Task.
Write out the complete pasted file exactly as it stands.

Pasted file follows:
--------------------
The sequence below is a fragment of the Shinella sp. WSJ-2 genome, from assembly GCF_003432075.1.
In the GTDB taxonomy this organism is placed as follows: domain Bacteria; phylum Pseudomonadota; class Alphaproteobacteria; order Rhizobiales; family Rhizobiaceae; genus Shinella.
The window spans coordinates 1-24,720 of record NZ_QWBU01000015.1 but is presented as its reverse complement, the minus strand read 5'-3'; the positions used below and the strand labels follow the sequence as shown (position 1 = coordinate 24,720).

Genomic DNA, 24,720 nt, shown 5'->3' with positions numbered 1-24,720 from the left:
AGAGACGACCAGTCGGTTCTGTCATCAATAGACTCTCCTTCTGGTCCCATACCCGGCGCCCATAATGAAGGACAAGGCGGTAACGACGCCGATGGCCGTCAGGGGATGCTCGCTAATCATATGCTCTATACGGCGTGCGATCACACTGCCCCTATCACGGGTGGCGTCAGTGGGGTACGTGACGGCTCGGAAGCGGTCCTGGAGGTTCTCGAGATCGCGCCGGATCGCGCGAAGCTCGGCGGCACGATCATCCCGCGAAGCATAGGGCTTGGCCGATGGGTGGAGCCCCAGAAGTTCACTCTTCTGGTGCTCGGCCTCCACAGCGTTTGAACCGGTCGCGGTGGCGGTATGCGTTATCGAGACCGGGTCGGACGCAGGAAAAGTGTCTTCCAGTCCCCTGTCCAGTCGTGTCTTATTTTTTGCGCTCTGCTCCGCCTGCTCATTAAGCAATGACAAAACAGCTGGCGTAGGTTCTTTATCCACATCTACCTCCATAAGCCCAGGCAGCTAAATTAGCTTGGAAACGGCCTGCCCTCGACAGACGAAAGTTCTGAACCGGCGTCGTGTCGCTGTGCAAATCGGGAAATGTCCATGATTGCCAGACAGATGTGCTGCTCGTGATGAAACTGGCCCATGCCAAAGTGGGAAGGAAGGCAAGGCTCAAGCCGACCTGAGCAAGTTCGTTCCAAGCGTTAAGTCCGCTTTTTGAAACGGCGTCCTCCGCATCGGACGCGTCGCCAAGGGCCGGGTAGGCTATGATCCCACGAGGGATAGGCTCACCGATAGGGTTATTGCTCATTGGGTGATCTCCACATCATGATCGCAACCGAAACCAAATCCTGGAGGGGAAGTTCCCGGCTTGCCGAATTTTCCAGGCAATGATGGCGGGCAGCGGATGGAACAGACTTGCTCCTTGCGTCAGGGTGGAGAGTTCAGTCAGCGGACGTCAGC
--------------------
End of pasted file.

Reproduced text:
The sequence below is a fragment of the Shinella sp. WSJ-2 genome, from assembly GCF_003432075.1.
In the GTDB taxonomy this organism is placed as follows: domain Bacteria; phylum Pseudomonadota; class Alphaproteobacteria; order Rhizobiales; family Rhizobiaceae; genus Shinella.
The window spans coordinates 1-24,720 of record NZ_QWBU01000015.1 but is presented as its reverse complement, the minus strand read 5'-3'; the positions used below and the strand labels follow the sequence as shown (position 1 = coordinate 24,720).

Genomic DNA, 24,720 nt, shown 5'->3' with positions numbered 1-24,720 from the left:
AGAGACGACCAGTCGGTTCTGTCATCAATAGACTCTCCTTCTGGTCCCATACCCGGCGCCCATAATGAAGGACAAGGCGGTAACGACGCCGATGGCCGTCAGGGGATGCTCGCTAATCATATGCTCTATACGGCGTGCGATCACACTGCCCCTATCACGGGTGGCGTCAGTGGGGTACGTGACGGCTCGGAAGCGGTCCTGGAGGTTCTCGAGATCGCGCCGGATCGCGCGAAGCTCGGCGGCACGATCATCCCGCGAAGCATAGGGCTTGGCCGATGGGTGGAGCCCCAGAAGTTCACTCTTCTGGTGCTCGGCCTCCACAGCGTTTGAACCGGTCGCGGTGGCGGTATGCGTTATCGAGACCGGGTCGGACGCAGGAAAAGTGTCTTCCAGTCCCCTGTCCAGTCGTGTCTTATTTTTTGCGCTCTGCTCCGCCTGCTCATTAAGCAATGACAAAACAGCTGGCGTAGGTTCTTTATCCACATCTACCTCCATAAGCCCAGGCAGCTAAATTAGCTTGGAAACGGCCTGCCCTCGACAGACGAAAGTTCTGAACCGGCGTCGTGTCGCTGTGCAAATCGGGAAATGTCCATGATTGCCAGACAGATGTGCTGCTCGTGATGAAACTGGCCCATGCCAAAGTGGGAAGGAAGGCAAGGCTCAAGCCGACCTGAGCAAGTTCGTTCCAAGCGTTAAGTCCGCTTTTTGAAACGGCGTCCTCCGCATCGGACGCGTCGCCAAGGGCCGGGTAGGCTATGATCCCACGAGGGATAGGCTCACCGATAGGGTTATTGCTCATTGGGTGATCTCCACATCATGATCGCAACCGAAACCAAATCCTGGAGGGGAAGTTCCCGGCTTGCCGAATTTTCCAGGCAATGATGGCGGGCAGCGGATGGAACAGACTTGCTCCTTGCGTCAGGGTGGAGAGTTCAGTCAGCGGACGTCAGC